Industrial manufacturing is the backbone of American society and the last thing we want to do is cut shop courses from study curriculums and engrain the belief that these types of jobs are not worthy.

It is not in the interest of the industrial manufacturing society to convince our youth not to pursue higher education in order to increase the labor force for our factories, steel mills and power plants. Actually, the ultimate goal is to shine light on the opportunity of such a career in this field and to do so through teaching, workshops and revealing the truth.

The overall trend is that factories are having trouble finding electricians and other skilled trades people without a steady influx of young people.

Craig McAtee, interim vice president of advanced manufacturing at Cuyahoga Community College remarks on the specifics of the jobs:

These jobs aren’t the semi-skilled positions that fled the U.S. for China or Mexico over the past couple decades, but are what I call “gold collar” jobs, where workers use computerized machines and welding torches that require deft touches. And they can pay $50,000 to $60,000 a year.

The Solution

How did the fast food chains of the nation stand up against the criticism they received for their contribution to high obesity rates? They added yogurts and salads to the menu as an alternative to the greasy burgers.

Likewise, industrial manufacturing needs to direct our youths attention to the benefits these jobs offer and the type of work they include.

A major player in shaping the future of industrial manufacturing is John Ratzenberger, the Co-founder of  Nuts, Bolts & Thingamajigs.

The mission of the Nuts, Bolts & Thingamajigs foundation is to engage, nurture and excite individuals of all ages to pursue careers in manufacturing.

Kids can attend summer camps and earn scholarships to programs like the Introduction to Manufacturing Concepts through electric guitar building or GADgET (Girls Adventuring in Design, Engineering & Technology).

There is a factory behind every business and hard working people behind every machine and piece of equipment.

As an industrial photographer, my favorite piece of equipment so happens to be a camera that I use to create visual images designed to educate, communicate and sell. Whether you’re in need of an all inclusive photo shoot of a factory or want to partner up to help raise awareness of and influence the future of industrial manufacturing, please contact me.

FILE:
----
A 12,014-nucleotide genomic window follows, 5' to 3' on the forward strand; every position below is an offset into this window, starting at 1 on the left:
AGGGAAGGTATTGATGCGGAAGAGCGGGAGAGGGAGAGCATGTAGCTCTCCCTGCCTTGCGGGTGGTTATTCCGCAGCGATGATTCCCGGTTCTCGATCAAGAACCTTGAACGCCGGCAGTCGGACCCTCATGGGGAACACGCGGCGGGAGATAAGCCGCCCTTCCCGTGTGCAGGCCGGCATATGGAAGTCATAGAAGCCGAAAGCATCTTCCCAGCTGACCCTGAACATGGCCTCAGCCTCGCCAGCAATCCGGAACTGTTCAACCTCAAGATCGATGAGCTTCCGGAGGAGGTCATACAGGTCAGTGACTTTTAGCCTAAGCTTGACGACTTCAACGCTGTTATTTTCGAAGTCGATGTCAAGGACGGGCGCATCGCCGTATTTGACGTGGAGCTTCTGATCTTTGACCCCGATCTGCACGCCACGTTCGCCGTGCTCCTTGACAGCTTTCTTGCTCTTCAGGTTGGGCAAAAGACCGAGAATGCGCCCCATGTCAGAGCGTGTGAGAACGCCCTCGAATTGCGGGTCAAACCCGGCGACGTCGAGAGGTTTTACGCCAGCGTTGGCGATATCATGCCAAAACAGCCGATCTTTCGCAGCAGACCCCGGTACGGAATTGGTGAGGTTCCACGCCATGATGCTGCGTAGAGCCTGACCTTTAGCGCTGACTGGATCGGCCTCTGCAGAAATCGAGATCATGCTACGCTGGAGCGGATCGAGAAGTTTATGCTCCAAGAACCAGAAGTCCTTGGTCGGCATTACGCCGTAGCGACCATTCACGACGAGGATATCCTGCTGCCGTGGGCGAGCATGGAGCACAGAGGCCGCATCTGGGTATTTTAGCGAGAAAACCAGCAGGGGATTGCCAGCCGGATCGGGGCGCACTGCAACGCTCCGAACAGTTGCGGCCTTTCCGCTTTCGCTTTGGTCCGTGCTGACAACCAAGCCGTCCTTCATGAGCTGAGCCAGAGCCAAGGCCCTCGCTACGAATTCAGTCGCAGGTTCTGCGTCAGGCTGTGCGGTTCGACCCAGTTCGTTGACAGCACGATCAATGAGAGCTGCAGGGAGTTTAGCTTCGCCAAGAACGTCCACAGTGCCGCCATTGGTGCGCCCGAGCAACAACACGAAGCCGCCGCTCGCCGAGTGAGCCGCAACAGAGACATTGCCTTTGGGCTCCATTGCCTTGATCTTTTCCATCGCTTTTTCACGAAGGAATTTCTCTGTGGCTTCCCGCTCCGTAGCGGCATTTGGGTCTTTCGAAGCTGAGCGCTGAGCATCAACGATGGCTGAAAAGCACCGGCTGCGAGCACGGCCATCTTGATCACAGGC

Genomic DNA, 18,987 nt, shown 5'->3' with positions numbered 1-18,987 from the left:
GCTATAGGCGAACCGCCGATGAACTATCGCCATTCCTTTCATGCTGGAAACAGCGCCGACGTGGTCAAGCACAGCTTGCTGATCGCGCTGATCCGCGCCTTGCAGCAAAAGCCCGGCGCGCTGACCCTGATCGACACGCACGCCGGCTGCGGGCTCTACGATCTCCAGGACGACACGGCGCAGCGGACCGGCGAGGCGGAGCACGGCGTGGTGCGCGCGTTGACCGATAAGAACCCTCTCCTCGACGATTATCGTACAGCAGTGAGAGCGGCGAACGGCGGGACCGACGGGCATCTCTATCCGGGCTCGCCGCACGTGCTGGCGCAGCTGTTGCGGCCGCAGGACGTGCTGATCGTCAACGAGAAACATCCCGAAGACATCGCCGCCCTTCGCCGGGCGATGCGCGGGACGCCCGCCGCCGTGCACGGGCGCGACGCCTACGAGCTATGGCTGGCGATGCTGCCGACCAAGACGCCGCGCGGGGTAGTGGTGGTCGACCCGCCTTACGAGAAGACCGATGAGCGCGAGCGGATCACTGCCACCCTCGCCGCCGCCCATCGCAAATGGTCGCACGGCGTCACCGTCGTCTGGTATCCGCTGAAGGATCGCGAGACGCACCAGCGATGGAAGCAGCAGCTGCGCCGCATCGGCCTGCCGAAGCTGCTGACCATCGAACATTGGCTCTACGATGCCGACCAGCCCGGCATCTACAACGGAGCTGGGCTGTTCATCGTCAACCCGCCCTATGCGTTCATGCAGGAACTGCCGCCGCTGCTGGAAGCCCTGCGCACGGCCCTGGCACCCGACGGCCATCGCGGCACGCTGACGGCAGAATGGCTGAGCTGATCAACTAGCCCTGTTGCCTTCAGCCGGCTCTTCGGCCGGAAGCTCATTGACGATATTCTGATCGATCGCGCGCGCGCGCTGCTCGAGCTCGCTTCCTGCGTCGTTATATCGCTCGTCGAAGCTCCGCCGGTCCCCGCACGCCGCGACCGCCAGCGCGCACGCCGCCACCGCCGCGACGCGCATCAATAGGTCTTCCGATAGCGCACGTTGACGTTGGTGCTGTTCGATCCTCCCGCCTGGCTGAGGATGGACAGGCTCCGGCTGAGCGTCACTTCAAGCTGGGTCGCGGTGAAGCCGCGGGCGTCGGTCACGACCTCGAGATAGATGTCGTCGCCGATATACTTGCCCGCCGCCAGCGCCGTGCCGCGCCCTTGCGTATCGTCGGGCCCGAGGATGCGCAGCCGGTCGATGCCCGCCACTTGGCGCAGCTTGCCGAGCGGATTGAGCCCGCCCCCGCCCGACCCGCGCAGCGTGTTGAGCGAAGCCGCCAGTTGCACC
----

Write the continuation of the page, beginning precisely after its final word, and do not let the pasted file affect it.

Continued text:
While we’re on the topic, I will be visiting EWI  in Columbus, Ohio for the newly celebrated and most anticipated holiday, Manufacturing Day on October 4th 2013. EWI specializes in aerospace, automotive, government/defense, heavy manufacturing, consumer products and light industrial energy. As of today there are 454 events planned for which companies and factory facilities will open their doors for different types of tours with the purpose to expand knowledge about and improve general public perception of manufacturing careers and manufacturing’s value to the U.S. economy. 

 

Boost Your Online Industrial Marketing with Optimized Product Photos

The goal of industrial marketing is to bring your products and services to the people who need them and this has become a bigger challenge in the digital world of endless information. When you boost your products and company with search engine optimized content, you will be more successful at connecting with your consumers.

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Organization and consistency are key elements for establishing and maintaining an effective online presence. Search engines want to connect their searchers to the most relevant content so your online strategy must be based on quality content tailored for people, not robots and spiders. In other words, “Make pages primarily for users, not for search engines”.

There are simple ways to implement SEO into every channel from social media platforms to the photographs you choose to showcase your company and products.

Do Not Underestimate The Power Of Pictures For SEO

Pictures are nothing but a bunch of pixels and after all this is what Google thinks of them too.

In order to bring the pixels to life on search engines, you need to follow these simple steps. To get the most out of your product photography each image should be appropriately named, sized and described. This works wonders for industrial companies that offer online product catalogs.